In Forks, the Quillayute Valley School District is in the final steps of restructuring kindergarten through grade eight to address Forks Elementary School’s Step 5 status.
The school began working to improve test scores in 2013 and the Quillayute Valley School Board approved the changes April 22.
“Part of the restructuring process is due to trying to get all of our third-graders to grade level reading, Superintendent Diana Reaume said last week.
The district created a junior high school for the seventh and eighth grades in an unused building and moved the fourth and fifth grades to the former Forks Middle School, where they join the sixth grade at the newly designated Forks Intermediate School.
Forks Elementary now houses pre-kindergarten through third-grade, with a full-day pre-kindergarten for low-income children.
“We’re concentrating our efforts there to be really proactive,” Reaume said.
Like Sequim, Quillayute Valley students were part of the pilot project in taking the Smarter Balanced Assessment tests last school year.
The scores from 2012 and 2013 from measurements of student progress tests were used to determine the school’s score.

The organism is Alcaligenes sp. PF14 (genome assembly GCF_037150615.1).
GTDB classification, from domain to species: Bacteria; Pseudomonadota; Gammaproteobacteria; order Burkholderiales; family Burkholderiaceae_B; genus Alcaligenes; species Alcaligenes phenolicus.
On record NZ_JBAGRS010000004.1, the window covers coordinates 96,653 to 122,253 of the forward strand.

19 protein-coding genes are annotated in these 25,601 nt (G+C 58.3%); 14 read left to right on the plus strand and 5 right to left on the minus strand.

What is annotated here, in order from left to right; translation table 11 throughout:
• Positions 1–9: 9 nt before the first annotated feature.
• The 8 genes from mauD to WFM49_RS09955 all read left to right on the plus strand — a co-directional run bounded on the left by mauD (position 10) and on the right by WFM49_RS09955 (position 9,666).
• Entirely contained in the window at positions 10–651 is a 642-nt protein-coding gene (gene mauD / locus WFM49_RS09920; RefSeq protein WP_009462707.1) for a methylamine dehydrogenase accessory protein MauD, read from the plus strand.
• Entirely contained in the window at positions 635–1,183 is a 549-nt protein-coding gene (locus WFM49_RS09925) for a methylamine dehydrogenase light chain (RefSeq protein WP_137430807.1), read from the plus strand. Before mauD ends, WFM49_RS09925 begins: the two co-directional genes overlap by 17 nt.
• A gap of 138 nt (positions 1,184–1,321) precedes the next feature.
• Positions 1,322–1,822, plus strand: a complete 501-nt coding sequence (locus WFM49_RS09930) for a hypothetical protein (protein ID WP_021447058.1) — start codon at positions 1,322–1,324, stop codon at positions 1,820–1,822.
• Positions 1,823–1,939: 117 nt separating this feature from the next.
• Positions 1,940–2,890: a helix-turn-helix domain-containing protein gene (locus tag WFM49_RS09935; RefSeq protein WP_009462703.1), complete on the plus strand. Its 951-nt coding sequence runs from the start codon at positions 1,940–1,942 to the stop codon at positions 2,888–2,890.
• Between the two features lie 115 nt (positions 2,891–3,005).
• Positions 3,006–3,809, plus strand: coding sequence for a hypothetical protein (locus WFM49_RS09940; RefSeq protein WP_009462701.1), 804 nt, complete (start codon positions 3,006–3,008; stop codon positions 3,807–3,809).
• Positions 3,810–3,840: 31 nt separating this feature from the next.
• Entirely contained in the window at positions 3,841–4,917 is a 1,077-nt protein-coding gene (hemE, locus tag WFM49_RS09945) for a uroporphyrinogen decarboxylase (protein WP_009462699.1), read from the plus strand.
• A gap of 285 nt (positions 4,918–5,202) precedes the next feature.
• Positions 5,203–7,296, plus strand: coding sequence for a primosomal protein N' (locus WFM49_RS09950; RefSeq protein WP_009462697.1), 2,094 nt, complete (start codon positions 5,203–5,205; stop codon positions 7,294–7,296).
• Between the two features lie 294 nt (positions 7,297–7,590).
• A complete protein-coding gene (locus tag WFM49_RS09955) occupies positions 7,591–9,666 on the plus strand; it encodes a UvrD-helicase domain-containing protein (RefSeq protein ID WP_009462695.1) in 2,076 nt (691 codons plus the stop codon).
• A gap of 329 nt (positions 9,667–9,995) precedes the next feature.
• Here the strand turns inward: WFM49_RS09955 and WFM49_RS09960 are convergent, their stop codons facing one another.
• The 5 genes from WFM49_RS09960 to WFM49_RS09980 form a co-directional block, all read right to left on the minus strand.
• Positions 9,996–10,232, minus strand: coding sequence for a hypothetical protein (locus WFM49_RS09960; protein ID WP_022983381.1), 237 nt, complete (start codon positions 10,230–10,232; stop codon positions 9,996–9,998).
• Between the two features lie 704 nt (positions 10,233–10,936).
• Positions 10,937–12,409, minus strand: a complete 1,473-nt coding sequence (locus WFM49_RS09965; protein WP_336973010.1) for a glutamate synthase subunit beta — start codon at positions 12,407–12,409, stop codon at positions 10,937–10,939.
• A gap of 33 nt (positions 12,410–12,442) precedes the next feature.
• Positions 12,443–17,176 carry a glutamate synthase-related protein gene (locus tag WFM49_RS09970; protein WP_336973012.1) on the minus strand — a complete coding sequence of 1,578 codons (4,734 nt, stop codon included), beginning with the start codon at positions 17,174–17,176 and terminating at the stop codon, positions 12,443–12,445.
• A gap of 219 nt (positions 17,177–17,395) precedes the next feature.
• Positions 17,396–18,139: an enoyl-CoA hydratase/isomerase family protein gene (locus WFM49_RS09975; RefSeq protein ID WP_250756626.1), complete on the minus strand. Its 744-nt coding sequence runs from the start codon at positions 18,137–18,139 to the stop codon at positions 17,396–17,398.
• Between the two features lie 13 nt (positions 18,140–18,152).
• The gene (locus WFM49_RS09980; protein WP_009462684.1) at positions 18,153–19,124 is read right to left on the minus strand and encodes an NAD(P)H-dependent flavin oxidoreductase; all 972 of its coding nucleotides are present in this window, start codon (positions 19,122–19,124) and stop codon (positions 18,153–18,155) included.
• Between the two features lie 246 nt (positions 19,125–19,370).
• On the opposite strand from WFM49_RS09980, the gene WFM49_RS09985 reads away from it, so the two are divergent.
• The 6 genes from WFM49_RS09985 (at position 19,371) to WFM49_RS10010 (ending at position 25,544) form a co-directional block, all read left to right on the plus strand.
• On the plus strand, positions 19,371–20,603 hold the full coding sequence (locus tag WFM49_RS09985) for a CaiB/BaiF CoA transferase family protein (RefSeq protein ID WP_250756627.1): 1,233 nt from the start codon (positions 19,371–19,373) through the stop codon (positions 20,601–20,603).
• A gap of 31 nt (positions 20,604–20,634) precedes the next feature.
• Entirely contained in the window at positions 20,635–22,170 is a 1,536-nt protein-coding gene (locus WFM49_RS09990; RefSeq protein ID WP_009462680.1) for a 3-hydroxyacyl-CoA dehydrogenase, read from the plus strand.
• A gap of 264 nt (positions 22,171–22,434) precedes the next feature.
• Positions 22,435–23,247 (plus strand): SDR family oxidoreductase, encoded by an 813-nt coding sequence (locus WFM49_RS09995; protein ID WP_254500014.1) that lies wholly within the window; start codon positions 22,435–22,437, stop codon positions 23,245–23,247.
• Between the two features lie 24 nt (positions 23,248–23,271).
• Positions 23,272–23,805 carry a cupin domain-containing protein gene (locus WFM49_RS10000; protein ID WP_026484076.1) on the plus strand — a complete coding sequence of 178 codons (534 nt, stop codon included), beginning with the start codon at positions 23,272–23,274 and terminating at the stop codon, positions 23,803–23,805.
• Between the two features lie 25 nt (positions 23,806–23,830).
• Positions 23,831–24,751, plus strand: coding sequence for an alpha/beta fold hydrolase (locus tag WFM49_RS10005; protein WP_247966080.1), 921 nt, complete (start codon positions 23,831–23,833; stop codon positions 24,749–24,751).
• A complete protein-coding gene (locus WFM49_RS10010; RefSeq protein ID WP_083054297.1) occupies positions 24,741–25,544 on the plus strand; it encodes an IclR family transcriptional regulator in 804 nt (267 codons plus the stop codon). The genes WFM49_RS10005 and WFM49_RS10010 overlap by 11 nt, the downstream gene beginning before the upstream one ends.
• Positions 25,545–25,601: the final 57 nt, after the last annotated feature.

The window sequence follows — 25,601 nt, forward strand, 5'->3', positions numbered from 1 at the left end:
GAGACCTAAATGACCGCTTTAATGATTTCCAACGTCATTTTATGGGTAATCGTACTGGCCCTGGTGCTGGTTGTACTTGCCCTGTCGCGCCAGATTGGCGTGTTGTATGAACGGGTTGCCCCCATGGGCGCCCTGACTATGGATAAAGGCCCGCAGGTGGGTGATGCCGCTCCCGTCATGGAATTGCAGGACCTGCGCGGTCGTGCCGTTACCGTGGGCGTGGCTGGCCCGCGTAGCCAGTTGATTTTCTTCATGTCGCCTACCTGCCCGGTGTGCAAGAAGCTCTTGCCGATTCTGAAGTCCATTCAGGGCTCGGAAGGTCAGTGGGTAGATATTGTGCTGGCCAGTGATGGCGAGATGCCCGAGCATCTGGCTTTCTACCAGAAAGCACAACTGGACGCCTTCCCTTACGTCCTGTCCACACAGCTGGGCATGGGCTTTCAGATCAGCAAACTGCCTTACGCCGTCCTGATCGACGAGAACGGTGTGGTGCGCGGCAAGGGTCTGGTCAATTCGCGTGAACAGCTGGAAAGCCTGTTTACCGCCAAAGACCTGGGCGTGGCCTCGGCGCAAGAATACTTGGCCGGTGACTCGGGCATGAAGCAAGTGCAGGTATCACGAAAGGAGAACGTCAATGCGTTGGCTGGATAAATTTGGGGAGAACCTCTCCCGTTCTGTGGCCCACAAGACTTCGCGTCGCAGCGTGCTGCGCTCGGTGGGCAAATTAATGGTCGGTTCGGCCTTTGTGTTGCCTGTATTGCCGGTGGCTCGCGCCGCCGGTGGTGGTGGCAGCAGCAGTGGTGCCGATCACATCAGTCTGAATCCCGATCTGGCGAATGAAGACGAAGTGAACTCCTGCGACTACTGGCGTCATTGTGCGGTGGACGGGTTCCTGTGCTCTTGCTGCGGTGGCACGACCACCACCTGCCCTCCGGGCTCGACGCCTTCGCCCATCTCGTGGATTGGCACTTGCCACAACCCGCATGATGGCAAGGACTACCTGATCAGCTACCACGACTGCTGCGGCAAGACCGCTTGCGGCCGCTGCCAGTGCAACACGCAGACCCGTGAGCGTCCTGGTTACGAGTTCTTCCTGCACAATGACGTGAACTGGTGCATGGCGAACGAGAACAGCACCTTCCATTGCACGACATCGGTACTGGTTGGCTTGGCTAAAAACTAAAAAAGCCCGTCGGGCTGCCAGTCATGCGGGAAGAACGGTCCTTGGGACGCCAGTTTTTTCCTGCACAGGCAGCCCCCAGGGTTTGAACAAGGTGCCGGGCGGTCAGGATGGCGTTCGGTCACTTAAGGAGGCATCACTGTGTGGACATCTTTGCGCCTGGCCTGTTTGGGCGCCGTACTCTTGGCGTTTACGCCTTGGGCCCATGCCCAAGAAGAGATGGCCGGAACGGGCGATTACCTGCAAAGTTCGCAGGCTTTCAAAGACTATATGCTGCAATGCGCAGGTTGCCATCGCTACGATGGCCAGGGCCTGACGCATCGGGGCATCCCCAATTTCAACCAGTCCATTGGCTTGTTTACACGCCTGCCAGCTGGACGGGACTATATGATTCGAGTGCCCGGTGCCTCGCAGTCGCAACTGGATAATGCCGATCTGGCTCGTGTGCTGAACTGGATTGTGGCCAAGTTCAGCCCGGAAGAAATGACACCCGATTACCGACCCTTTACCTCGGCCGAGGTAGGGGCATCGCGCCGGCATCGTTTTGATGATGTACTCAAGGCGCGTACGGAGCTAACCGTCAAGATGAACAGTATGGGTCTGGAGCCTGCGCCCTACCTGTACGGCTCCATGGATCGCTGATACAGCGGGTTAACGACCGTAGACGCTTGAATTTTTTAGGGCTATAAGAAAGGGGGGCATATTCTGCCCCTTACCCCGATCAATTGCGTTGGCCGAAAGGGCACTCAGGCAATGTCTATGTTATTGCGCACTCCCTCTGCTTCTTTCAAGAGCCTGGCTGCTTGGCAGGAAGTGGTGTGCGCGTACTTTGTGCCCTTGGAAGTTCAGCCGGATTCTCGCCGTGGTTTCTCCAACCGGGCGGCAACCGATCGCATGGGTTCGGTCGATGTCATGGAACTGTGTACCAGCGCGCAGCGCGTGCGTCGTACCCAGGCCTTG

Neah Bay Junior/High School has had improving test scores each year, but not enough to meet standards, Principal Matt Vandeleur said.
Vandeleur replaces Ann Renker, who departed in June to take a position with the state after announcing she would leave in January.
While Renker’s departure was not related to the Step 5 requirements, it did satisfy a portion of them, Vandeleur said.
“It worked out well,” he said.
Vandeleur said the school will provide transportation to any student who prefers to attend Clallam Bay School, the district’s other school, if any apply.
Although Clallam Bay School also failed to have all of its students pass the state tests, it has failed to meet federal standards for only one year.
The Neah Bay Junior/Senior High will offer an after-school tutoring program and the staff will take a new look at the school improvement plan, Vandeleur said.
This year, students in the third-through-eighth grades, as well as 11th-grade students, will begin taking the Smarter Balanced Assessment, the Common Core-based exam, next spring.
“It’s kind of a whole new world,” Vandeleur said.
The district introduced Common Core-aligned curriculum into the classroom in the 2013-14 school year, he said.
Vandeleur was uncertain how the state and federal authorities will determine student progress as the exams are changed.
“It’s apples to oranges,” he said.